William Spath


The focus of this project is to see if it is possible to integrate multiple EAP materials in an electro- mechanical system to produce a closer representation of a biological muscle with smooth varying motion. In this preliminary study, two common types of EAPs, ionic and dielectric, were investigated to determine their mechanical and electrical properties in order to assess their potential to be combined into a working artificial electromechanical muscle prototype at a later time. A conceptual design for an artificial electromechanical muscle was created with biomimetic relationships between EAP materials and the human bicep muscle. With the assistance of the Rochester General Hospital, a human arm model, isolating the bicep muscle, was created to calculate mechanical characteristics of the bicep brachii. From the human arm model, bicep muscle characteristics were compared to those of the dielectric EAP because of the ability for the EAP to output relatively high force and strain during actuation. It was found that the current state of the art of EAPs is a long way from making this a reality due to their limiting force output and voltage requirements. The feasibility of developing an artificial electromechanical muscle with EAP actuators is not possible with current technology.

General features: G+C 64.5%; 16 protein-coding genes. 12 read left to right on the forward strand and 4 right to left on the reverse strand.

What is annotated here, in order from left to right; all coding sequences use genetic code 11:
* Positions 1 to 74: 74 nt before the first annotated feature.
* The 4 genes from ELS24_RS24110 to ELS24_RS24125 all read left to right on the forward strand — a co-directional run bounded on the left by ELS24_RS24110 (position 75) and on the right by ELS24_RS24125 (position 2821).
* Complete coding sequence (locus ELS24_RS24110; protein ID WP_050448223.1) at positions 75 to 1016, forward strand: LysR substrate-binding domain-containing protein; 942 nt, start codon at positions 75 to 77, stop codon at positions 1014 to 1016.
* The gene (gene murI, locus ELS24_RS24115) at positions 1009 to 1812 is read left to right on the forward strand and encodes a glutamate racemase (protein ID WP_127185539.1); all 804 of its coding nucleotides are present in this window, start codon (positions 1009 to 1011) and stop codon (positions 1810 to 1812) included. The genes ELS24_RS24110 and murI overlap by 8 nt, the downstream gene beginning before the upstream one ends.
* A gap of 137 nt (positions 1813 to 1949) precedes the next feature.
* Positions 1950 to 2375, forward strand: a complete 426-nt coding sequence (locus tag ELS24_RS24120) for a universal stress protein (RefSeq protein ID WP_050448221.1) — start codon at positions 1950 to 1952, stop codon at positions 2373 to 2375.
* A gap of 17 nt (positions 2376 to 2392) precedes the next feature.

Library of Congress Subject Headings

Biomimetic polymers; Arm--Models; Muscles--Models

Publication Date


Document Type


Department, Program, or Center

Mechanical Engineering (KGCOE)


Walter, Wayne


Note: imported from RIT’s Digital Media Library running on DSpace to RIT Scholar Works. Physical copy available through RIT's The Wallace Library at: QD382.B47 S73 2011


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